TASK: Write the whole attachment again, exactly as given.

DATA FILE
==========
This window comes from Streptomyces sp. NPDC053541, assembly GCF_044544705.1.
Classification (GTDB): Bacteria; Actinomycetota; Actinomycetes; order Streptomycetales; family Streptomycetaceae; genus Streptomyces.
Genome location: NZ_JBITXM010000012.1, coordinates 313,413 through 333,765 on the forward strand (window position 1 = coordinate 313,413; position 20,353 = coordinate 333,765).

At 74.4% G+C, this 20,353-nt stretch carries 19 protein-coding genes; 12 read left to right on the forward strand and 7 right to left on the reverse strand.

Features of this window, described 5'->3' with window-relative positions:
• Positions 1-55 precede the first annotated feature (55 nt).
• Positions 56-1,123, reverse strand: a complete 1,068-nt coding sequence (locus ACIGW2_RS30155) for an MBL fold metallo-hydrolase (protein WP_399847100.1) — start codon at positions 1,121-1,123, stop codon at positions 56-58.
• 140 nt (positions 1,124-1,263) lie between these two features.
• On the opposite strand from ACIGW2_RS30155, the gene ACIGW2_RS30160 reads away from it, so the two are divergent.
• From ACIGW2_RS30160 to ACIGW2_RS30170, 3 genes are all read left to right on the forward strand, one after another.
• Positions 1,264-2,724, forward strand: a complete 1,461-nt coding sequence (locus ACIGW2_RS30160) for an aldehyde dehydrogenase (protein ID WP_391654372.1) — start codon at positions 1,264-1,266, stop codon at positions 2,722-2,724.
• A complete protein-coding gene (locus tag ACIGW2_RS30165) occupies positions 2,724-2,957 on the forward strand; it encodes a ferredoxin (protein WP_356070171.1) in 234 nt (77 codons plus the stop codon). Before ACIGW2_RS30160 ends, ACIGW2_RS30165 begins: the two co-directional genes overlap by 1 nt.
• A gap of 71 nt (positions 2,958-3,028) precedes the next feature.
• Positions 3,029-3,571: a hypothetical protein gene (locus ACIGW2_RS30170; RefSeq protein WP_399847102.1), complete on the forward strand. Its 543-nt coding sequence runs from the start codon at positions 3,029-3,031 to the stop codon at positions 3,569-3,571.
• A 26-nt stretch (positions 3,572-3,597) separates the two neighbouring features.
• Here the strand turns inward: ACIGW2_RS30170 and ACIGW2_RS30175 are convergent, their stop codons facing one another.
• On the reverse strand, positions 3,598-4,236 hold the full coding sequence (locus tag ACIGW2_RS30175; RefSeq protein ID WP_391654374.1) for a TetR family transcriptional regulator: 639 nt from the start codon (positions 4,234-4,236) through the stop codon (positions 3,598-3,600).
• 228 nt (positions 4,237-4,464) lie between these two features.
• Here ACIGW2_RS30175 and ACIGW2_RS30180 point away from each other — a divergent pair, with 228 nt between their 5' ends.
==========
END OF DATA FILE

This window comes from Streptomyces sp. NPDC053541, assembly GCF_044544705.1.
Classification (GTDB): Bacteria; Actinomycetota; Actinomycetes; order Streptomycetales; family Streptomycetaceae; genus Streptomyces.
Genome location: NZ_JBITXM010000012.1, coordinates 313,413 through 333,765 on the forward strand (window position 1 = coordinate 313,413; position 20,353 = coordinate 333,765).

At 74.4% G+C, this 20,353-nt stretch carries 19 protein-coding genes; 12 read left to right on the forward strand and 7 right to left on the reverse strand.

Features of this window, described 5'->3' with window-relative positions:
• Positions 1-55 precede the first annotated feature (55 nt).
• Positions 56-1,123, reverse strand: a complete 1,068-nt coding sequence (locus ACIGW2_RS30155) for an MBL fold metallo-hydrolase (protein WP_399847100.1) — start codon at positions 1,121-1,123, stop codon at positions 56-58.
• 140 nt (positions 1,124-1,263) lie between these two features.
• On the opposite strand from ACIGW2_RS30155, the gene ACIGW2_RS30160 reads away from it, so the two are divergent.
• From ACIGW2_RS30160 to ACIGW2_RS30170, 3 genes are all read left to right on the forward strand, one after another.
• Positions 1,264-2,724, forward strand: a complete 1,461-nt coding sequence (locus ACIGW2_RS30160) for an aldehyde dehydrogenase (protein ID WP_391654372.1) — start codon at positions 1,264-1,266, stop codon at positions 2,722-2,724.
• A complete protein-coding gene (locus tag ACIGW2_RS30165) occupies positions 2,724-2,957 on the forward strand; it encodes a ferredoxin (protein WP_356070171.1) in 234 nt (77 codons plus the stop codon). Before ACIGW2_RS30160 ends, ACIGW2_RS30165 begins: the two co-directional genes overlap by 1 nt.
• A gap of 71 nt (positions 2,958-3,028) precedes the next feature.
• Positions 3,029-3,571: a hypothetical protein gene (locus ACIGW2_RS30170; RefSeq protein WP_399847102.1), complete on the forward strand. Its 543-nt coding sequence runs from the start codon at positions 3,029-3,031 to the stop codon at positions 3,569-3,571.
• A 26-nt stretch (positions 3,572-3,597) separates the two neighbouring features.
• Here the strand turns inward: ACIGW2_RS30170 and ACIGW2_RS30175 are convergent, their stop codons facing one another.
• On the reverse strand, positions 3,598-4,236 hold the full coding sequence (locus tag ACIGW2_RS30175; RefSeq protein ID WP_391654374.1) for a TetR family transcriptional regulator: 639 nt from the start codon (positions 4,234-4,236) through the stop codon (positions 3,598-3,600).
• 228 nt (positions 4,237-4,464) lie between these two features.
• Here ACIGW2_RS30175 and ACIGW2_RS30180 point away from each other — a divergent pair, with 228 nt between their 5' ends.